24     Krajina, and consequently, the public security station would fall under

25     the competence of the security centre of Banja Luka, rather than the

Page 3778

 1     centre in Doboj where it belonged by logic and where it belonged before

 2     the war in 1992.  Is that what you said?

 3        A.   Yes.

 4        Q.   So if I understood correctly, this decision by the Teslic

 5     leadership on joining to the region of Krajina dates back to that time in

 6     1992?

 7        A.   Well, do not pin me down to those dates when politicians decided

 8     that it should be so.  I was not very interested in these things.  I was

 9     more interested in problems pertaining to my profession.

10        Q.   In any case, it happened before the 15th of August because you

11     were informed in Doboj that it had happened already?

12        A.   Yes.  Nikola Perisic told us that he had the approval of the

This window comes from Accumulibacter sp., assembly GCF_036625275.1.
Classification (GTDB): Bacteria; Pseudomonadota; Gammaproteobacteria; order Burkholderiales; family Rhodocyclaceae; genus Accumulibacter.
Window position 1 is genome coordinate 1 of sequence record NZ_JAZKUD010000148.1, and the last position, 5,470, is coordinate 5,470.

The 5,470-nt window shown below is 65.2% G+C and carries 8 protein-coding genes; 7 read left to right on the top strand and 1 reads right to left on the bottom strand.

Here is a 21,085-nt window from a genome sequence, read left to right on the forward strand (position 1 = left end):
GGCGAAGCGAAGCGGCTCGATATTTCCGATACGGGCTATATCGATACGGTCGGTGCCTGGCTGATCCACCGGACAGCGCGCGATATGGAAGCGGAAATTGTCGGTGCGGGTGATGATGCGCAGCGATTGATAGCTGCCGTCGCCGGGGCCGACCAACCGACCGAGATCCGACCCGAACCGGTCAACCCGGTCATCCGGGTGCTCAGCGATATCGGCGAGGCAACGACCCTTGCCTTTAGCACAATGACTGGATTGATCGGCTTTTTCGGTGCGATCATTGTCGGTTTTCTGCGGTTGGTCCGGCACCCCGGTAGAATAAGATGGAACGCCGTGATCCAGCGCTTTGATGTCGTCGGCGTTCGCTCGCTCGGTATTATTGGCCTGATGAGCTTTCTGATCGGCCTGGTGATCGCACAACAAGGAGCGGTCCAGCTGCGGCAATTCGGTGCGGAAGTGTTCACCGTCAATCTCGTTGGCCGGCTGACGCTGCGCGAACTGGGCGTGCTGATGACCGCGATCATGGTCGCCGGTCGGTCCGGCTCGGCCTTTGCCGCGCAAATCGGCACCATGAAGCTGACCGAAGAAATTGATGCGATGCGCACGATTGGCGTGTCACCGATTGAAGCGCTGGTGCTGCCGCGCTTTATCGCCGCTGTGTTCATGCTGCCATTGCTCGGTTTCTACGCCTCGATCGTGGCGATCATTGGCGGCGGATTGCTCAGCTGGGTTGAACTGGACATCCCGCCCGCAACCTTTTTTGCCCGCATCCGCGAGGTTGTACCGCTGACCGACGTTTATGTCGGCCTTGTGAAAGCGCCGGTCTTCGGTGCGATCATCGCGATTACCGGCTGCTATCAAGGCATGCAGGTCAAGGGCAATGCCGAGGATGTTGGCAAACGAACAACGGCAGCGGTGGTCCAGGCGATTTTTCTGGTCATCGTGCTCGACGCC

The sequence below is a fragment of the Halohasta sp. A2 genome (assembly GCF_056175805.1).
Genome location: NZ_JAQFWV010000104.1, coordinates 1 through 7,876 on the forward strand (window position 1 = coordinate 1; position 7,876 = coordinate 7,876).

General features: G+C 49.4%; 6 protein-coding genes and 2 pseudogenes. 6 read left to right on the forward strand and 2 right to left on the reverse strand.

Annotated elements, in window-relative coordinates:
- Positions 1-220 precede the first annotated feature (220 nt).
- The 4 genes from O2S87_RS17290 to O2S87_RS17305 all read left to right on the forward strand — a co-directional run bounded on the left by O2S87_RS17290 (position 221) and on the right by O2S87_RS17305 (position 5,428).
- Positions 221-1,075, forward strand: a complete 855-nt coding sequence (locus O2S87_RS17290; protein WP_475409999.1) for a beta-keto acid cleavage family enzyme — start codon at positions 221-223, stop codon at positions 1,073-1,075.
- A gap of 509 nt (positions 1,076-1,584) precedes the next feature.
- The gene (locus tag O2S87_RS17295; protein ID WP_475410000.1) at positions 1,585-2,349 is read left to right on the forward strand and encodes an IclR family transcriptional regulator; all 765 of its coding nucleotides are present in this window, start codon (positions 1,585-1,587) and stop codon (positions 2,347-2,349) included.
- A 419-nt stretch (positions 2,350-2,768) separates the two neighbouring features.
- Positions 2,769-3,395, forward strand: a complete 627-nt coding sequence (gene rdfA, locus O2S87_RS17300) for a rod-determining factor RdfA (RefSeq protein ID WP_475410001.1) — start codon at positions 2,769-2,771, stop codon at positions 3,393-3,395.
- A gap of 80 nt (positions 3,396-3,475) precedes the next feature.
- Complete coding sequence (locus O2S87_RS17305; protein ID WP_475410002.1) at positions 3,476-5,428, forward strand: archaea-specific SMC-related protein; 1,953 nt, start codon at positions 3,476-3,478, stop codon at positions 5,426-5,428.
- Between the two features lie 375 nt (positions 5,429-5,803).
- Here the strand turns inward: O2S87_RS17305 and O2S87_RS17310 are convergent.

13     political leadership and we knew who that meant, that he was leaving the

14     Doboj region and was joining the Banja Luka region for such and such

15     reasons because these people who had for a month and a half or two months

16     committed great evil against the people, mainly against Bosniaks,

17     Catholics, and even some Serbs were complaining against their behaviour.

18        Q.   You are talking about these Mice people around this Savic?

19        A.   Precisely.

20        Q.   For the transcript, it's a group of men who call themselves Mice.

21        A.   Yes, that group.

22             THE INTERPRETER:  Microphone, please.

23             MR. ZECEVIC: [Interpretation]

24        Q.   When you learned this on the 15th of August at that meeting in